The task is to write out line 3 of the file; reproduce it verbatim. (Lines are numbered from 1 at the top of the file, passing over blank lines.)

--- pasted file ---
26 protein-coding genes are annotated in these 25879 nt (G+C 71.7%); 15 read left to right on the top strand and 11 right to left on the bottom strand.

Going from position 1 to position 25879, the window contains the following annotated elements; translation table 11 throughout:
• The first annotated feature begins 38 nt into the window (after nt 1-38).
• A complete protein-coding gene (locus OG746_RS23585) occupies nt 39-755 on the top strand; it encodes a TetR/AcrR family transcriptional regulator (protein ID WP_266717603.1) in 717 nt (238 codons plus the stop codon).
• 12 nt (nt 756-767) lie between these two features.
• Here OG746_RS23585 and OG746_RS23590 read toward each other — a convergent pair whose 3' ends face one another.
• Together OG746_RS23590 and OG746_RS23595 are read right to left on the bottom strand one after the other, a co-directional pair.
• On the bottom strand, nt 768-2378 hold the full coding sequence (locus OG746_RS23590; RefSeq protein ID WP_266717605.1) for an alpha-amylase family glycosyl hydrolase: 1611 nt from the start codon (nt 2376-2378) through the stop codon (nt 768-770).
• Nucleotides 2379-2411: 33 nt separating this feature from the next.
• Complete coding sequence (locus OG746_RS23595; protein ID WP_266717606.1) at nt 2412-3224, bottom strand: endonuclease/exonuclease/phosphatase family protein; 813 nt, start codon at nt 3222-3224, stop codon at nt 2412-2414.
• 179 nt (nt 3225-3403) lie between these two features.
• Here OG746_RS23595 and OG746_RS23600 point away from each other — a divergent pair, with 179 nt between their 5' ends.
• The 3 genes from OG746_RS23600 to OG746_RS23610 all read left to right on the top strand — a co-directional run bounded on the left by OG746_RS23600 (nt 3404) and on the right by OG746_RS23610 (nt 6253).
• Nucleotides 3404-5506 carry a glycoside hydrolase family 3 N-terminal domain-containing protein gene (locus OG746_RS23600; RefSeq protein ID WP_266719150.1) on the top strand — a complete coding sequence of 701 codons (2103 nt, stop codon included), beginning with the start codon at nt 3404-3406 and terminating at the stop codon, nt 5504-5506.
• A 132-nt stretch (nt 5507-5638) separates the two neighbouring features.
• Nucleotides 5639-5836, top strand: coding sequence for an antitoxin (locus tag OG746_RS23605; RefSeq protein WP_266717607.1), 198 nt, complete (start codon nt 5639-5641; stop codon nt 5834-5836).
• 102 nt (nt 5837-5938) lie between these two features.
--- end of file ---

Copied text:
• The first annotated feature begins 38 nt into the window (after nt 1-38).